Christian worshippers have thronged the Church of the Holy Sepulchre in Jerusalem to celebrate the ceremony of the “Holy Fire”, an ancient ritual that sparked tensions this year with Israeli police.
In the annual ceremony that has been observed for over a millennium, a flame taken from Jesus’ tomb is used to light the candles of fervent believers in Greek Orthodox communities near and far. The devout believe the origin of the flame is a miracle and is shrouded in mystery.
On Saturday, after hours of anticipation, a priest reached inside the dim tomb and ignited his candle.
Each neighbour passed the light to another and, little by little, the darkened church was lit by tiny patches of light, which eventually illuminated the whole building.
But for the second consecutive year, Israel’s strict limits on event capacity dimmed some of the exuberance.
In some cases, pushing and shoving escalated into violence. Footage showed Israeli police dragging and beating several worshippers, thrusting a Coptic Priest against the stone wall and tackling one woman to the ground.
At least one older man was taken away in an ambulance.
Israel has capped the ritual to just 1,800 people. The Israeli police say they must be strict because they are responsible for maintaining public safety.
Authorities say they are determined to prevent a repeat of the tragedy.
But Jerusalem’s minority Christians – mired in the Israeli-Palestinian conflict and caught between Jews and Muslims – fear Israel is using the extra security measures to alter their status in the Old City, providing access to Jews while limiting the number of Christian worshippers.
The Greek Orthodox patriarchate has lambasted the restrictions as a hindrance of religious freedom and called on all worshippers to flood the church despite Israeli warnings.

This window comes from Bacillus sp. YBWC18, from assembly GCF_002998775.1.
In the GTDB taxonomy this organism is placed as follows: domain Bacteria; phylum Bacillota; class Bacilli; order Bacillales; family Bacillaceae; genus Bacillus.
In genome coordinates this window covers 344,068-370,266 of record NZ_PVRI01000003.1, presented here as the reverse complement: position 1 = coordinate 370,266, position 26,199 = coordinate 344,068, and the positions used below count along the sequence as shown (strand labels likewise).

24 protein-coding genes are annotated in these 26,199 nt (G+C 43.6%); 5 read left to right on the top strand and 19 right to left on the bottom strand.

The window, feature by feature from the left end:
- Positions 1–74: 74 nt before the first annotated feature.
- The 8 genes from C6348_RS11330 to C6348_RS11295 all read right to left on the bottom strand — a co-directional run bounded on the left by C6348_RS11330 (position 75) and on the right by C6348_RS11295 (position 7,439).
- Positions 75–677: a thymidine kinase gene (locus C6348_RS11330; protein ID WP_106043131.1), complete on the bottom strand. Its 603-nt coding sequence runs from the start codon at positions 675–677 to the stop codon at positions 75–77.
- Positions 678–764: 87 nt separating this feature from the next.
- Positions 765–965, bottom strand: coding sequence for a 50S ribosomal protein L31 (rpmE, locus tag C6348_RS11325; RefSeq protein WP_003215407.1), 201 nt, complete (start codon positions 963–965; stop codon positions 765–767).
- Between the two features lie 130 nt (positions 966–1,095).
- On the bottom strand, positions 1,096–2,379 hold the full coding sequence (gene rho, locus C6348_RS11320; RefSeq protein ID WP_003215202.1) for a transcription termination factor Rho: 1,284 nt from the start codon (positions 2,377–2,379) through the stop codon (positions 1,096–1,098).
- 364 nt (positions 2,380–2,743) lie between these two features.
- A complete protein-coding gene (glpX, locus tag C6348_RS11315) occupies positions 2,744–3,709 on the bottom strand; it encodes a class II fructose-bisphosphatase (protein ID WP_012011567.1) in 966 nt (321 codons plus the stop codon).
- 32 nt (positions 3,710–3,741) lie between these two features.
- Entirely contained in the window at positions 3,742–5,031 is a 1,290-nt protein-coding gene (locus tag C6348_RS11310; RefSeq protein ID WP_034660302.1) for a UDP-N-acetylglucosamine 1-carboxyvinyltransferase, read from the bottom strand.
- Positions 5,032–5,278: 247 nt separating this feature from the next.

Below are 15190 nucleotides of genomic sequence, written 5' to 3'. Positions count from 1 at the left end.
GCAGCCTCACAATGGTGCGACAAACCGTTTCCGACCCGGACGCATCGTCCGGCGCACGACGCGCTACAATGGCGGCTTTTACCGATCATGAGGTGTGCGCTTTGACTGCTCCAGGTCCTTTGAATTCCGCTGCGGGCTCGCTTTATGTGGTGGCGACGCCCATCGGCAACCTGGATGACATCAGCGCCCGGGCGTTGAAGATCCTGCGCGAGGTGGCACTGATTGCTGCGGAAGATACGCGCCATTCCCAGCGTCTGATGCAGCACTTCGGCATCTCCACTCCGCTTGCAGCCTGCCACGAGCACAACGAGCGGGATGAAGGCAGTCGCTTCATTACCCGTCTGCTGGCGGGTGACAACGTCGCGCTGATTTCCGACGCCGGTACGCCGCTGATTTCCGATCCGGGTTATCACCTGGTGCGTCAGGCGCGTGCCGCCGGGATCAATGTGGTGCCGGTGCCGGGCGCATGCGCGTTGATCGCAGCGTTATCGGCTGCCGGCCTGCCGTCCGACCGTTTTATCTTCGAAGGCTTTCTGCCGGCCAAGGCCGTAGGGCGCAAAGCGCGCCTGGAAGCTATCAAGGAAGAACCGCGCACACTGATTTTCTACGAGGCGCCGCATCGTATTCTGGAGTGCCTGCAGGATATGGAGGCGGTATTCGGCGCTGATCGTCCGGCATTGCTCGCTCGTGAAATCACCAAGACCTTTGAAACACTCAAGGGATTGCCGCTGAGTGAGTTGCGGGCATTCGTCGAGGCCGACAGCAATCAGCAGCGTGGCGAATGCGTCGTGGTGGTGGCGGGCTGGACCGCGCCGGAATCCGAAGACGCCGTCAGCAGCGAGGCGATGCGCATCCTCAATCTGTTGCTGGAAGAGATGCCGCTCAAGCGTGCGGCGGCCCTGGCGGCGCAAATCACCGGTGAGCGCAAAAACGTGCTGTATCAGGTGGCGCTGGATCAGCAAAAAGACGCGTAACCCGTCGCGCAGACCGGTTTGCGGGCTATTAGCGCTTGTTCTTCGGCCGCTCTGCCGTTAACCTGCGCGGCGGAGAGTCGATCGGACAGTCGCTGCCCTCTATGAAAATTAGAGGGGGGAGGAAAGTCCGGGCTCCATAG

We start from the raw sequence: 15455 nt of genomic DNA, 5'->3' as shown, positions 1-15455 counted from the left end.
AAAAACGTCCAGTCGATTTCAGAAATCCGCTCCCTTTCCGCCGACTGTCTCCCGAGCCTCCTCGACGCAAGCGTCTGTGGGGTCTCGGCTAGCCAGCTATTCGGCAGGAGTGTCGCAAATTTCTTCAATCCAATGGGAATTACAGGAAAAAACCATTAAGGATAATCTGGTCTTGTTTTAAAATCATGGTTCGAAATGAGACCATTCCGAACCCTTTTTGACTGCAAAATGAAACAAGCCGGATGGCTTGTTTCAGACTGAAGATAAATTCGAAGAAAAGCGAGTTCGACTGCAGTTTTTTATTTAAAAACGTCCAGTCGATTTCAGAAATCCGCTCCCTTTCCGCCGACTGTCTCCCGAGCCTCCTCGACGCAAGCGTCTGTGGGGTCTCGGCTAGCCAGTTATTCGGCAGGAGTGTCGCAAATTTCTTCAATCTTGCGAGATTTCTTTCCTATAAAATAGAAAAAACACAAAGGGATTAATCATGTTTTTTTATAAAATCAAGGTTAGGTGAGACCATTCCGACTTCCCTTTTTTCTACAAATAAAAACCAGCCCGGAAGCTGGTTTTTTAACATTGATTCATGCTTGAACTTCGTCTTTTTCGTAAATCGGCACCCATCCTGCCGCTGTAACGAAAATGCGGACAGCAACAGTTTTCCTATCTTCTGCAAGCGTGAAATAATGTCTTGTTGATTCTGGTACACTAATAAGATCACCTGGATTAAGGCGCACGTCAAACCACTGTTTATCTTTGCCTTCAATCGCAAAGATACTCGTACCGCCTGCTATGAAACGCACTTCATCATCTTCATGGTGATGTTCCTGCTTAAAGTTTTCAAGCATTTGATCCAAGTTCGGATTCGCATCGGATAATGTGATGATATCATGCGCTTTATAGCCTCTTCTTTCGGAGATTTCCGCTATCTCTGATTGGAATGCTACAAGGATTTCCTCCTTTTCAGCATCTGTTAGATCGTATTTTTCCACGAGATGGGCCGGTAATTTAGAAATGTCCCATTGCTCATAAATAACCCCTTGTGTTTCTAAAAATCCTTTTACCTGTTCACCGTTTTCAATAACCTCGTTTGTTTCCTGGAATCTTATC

As early as 8am, Israeli police were turning back most worshippers from the gates of the Old City – including tourists who flew from Europe and Palestinian Christians who travelled from across the occupied West Bank, directing them to an overflow area with a livestream.
Angry pilgrims and clergy jostled to get through while police struggled to hold them back, allowing only a trickle of ticketed visitors and local residents inside. Over 2,000 police officers swarmed the stone ramparts.
Chartered planes will ferry the flickering lanterns to Russia, Greece and beyond.
Friction over the Orthodox Easter ritual has been fuelled in part by a rare convergence of holidays in Jerusalem’s bustling Old City.
A few hundred meters away from the Church of the Holy Sepulchre, Muslims fasting for the 24th day of the holy month of Ramadan were gathering for midday prayers at the Al-Aqsa mosque, the third-holiest site in Islam.
Earlier this week, tens of thousands of Jews flocked to the Western Wall during the Passover holiday.
Tensions surged last week, when an Israeli police raid on the Al-Aqsa mosque compound, Jerusalem’s most sensitive site, ignited Muslim outrage around the world. The mosque is the third holiest site of Islam.
It stands on a hilltop that is the holiest site for Jews, who revere it as the Temple Mount.
Israel captured the Old City, along with the rest of the city’s eastern half, in the 1967 Middle East war and later annexed it in a move which was not internationally recognised. Palestinians claim east Jerusalem as the capital of their hoped-for state.